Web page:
“It means so much because it is our lives—it is everything we have,” José said. “We feel the need to step up production because the market is expanding, and it’s expanding quick.”
The macaron offerings at their front counter have increased from six trays to twelve trays.
“We want to make it a part of everyday life; you don’t have to go out and buy a full-size cake to get that sugar fix you’re looking for,” he said.
His wife said macarons, though stemming from Italian and French baking traditions, have become popular in the United States due in part to the variety of flavors that can be applied to them.
“We’ve actually had some French customers that rated ours really well,” José said.
“Fruity pebbles is one of our most popular flavors,” Silvia said.
Customers order macarons for weddings, baby showers or company functions, the couple said.
“We have people come in and ask for a gift box all the time because they’re going to the hospital to see a loved one. It’s something a little different you can give to someone who already has everything they need,” Silvia said.
Previously, the Garcias reported many customers had to travel as far as Portland to find quality macarons. They said they regularly see customers from Hermiston, Walla Walla and Yakima who make the trip solely to buy their macarons.
“We build relationships with (our customers), not just learn their name,” Silvia said. “We really try to listen to our customers. We are constantly improving on our flavors.”
The Garcias said repeat customers and word of mouth are their best forms of advertising, especially when customers choose Artfetti for a special event.
Mary Clifford of Prosser, a regular customer, said she came in on a whim after seeing their sign.
“Once you’re in the door, you’re just hooked. … We travel a lot, and make a point of getting macarons now when we see a place that sells them, and I still haven’t found their equal,” she said.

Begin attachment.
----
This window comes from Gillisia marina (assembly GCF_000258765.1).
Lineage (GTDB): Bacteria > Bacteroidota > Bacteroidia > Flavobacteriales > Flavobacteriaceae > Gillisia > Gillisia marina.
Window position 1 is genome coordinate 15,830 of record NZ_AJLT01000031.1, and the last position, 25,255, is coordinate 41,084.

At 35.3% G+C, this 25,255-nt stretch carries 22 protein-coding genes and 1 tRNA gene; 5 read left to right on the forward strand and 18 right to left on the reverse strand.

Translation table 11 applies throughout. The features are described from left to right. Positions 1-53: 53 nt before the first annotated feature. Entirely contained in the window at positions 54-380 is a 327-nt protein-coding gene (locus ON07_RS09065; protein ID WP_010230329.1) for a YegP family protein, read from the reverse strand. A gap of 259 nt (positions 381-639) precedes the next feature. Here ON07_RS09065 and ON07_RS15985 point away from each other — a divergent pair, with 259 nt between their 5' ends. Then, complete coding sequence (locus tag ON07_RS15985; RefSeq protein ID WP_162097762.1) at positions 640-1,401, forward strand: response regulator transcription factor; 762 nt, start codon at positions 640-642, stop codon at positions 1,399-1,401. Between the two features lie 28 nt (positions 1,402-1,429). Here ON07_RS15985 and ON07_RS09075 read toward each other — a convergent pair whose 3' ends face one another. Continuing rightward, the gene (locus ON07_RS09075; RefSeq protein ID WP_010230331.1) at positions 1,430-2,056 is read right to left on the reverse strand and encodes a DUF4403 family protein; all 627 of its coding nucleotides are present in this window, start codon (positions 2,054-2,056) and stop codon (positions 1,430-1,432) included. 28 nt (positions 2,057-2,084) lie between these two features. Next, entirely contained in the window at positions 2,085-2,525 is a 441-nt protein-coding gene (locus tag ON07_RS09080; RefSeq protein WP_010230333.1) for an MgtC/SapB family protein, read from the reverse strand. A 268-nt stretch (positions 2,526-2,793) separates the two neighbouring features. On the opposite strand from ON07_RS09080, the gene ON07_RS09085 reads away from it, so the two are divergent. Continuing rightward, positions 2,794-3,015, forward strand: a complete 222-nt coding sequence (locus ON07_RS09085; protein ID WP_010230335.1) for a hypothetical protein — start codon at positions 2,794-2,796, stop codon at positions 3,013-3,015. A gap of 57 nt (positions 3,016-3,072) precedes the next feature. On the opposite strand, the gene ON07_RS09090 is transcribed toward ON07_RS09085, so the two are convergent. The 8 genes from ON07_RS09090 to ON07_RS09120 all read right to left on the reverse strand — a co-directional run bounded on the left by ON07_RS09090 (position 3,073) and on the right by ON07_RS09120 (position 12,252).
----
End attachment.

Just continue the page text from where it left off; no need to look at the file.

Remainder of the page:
She said these trips have included forays to shops in New York, San Francisco and other major cities.
“It’s easy to support their business because they have a great product,” she said. Clifford also has placed custom orders. “They are very creative and they think outside the box.”
After considering available marketing options, the Garcias turned to Facebook and Instagram’s free services. “Social media has been our lifesaver,” Silvia said.
They said their “two for Tuesday” deal definitely brings people in.
“On Tuesdays, your first two macarons are only $2,” José said. The promotion is intended to draw in customers to try new flavors.
A single macaron normally costs $1.80. A six-pack sells for $10.50 and a 12-pack for $20.40. Gift boxes cost extra.
For Halloween, Artfetti ran a free coloring contest for kids, where the winner won a dozen of anything out of the shop’s display case. They also sold $3 Halloween-themed cookie decorating kits.
“We want to do something like that for every major holiday,” José said.
The Garcias’ dream is to open more Artfetti locations in the future.
“We are very grateful for all the customers; everyone is so nice and it is so nice to feel that support … they’ve kept us in business.”
Artfetti is at 1360 N. Louisiana St. Suite F, in Kennewick and is open from 10 a.m. to 7 p.m. Tuesday through Friday and from 11 a.m. to 5 p.m. Saturday. It is closed Sunday and Monday. For more information, call 509-579-0325 or find them on Facebook.